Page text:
API Reference[]

All of the following functions and objects are child members of the object returned by pdl.plugin.register and therefore must be accessed through that object. For example, if you stored the object in a variable named "myPlugin", you would print a line to the terminal like this

myPlugin.terminal.write("Hello World!");


A child-object within the plugin object. It contains different functions to interact with the debug terminal.

terminal.write( "Some string" );  This writes a line of text to the terminal.

terminal.error( "Some string" );  Same as above but marks the line as an error.

terminal.important( "Some string" );  Same as above but marks the line as important. In future updates this possibly will also create a notification that will show up even when the console is not opened.

messageOverlay() and getState()[]

messageOverlay( "Title", "Message", { style:"default", align:"center", opacity:0.5, behavior:"none" } );

This function creates a popup message. "Title" and "Message" are pretty self explanatory. The other arguments contained within an object are all optional.

style can be either "default" or "header". "default" will make the message box appear in the center of the screen while "header" will make the message box wide and appear at the top of the screen.

align defines the text alignment inside of the message box. This takes standard css align options (e.g. "left", "right", and "center").

opacity is the opacity of the black backdrop behind the message box.

behavior defines a preset behavior that the message box should use. At the moment the only options for this are "none" and "notify". "notify" makes the message box dissappear when any user input is given.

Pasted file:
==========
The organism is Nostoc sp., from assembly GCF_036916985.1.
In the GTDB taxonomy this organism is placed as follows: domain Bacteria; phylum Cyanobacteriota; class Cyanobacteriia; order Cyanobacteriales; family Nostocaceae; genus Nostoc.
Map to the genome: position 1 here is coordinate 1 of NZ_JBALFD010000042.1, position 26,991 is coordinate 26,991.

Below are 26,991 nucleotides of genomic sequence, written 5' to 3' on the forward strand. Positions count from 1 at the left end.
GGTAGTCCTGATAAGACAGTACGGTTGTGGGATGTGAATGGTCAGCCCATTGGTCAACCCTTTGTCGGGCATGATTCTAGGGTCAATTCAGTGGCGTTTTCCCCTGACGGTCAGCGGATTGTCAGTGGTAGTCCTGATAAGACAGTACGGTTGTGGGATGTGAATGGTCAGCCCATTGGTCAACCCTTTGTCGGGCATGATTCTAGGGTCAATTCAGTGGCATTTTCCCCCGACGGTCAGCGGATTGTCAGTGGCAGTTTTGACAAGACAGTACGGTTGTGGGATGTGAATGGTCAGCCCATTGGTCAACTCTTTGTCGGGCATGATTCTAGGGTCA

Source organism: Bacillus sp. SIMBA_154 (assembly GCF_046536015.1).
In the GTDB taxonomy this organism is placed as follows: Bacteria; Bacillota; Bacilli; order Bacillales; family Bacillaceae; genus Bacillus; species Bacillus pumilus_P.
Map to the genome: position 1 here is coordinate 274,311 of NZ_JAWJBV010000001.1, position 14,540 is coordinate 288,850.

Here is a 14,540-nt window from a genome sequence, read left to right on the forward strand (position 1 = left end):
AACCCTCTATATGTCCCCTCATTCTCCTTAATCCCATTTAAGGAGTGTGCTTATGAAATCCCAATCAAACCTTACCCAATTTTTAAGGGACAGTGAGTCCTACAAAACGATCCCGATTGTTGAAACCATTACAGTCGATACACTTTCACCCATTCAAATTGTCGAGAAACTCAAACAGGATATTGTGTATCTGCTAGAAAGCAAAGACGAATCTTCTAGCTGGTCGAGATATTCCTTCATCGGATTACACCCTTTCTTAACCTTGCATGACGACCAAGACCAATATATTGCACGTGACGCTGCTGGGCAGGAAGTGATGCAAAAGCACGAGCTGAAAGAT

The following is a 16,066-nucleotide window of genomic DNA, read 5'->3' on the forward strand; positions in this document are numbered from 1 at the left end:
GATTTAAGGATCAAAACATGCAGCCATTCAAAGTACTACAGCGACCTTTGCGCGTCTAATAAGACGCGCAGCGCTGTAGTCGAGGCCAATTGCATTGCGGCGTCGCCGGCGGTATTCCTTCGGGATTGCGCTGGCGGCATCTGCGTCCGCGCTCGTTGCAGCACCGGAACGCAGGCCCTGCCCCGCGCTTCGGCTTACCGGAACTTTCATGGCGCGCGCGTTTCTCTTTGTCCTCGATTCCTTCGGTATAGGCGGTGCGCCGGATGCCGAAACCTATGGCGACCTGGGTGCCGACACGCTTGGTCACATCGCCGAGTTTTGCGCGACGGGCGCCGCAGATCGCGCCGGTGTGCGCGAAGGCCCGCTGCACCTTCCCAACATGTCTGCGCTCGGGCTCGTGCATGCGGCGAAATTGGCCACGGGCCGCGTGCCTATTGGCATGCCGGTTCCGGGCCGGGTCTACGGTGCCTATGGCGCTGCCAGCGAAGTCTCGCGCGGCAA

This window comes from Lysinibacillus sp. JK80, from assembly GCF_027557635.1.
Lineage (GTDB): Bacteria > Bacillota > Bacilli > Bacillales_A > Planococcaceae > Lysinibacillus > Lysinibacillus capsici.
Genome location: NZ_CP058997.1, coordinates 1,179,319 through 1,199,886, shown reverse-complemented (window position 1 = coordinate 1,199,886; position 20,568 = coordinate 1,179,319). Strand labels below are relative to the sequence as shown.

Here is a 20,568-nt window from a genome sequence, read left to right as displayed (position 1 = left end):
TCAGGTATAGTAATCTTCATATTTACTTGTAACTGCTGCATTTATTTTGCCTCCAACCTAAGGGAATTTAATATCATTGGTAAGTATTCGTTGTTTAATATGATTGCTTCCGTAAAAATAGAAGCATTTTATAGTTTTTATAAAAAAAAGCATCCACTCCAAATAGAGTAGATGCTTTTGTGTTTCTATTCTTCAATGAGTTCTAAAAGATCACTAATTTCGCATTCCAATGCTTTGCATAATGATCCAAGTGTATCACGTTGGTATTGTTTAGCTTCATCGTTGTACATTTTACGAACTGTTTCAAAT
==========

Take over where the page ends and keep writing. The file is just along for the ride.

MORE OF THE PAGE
The return value of this function is the black backdrop div (which contains the message box) if the message box is successfully created, or -1 if there was an error (e.g. a message box is already active).

The return value object has one method, .destroy() which, as you might have guessed, closes the message box.

getState() returns a value of 1 if there is already a message box created or 0 if there is not.



Sets the currently selected color to a provided css-styled color (e.g. hexadecimal or "rgba()").


pasteText("Some string", "Monospace", "#000000");

This calls the text tool that's normally accessed through the interface.

The first argument is the text to be pasted.

The second argument is the font.

The third argument is the html5 fill style to be used. (This can be either a color or a canvas gradient object.)



This checks to see if a font exists on the client's computer and adds it to the font dropdown box if it does.

The return value is 0 if the font was detected and added to the menu. It returns 1 if the font was not detected.


The canvas context of the main drawing canvas.


A div object within the tool panel. It's created automatically and inserted when the plugin is registered. Can be used to create an interface for the plugin. (Buttons, text boxes, etc.)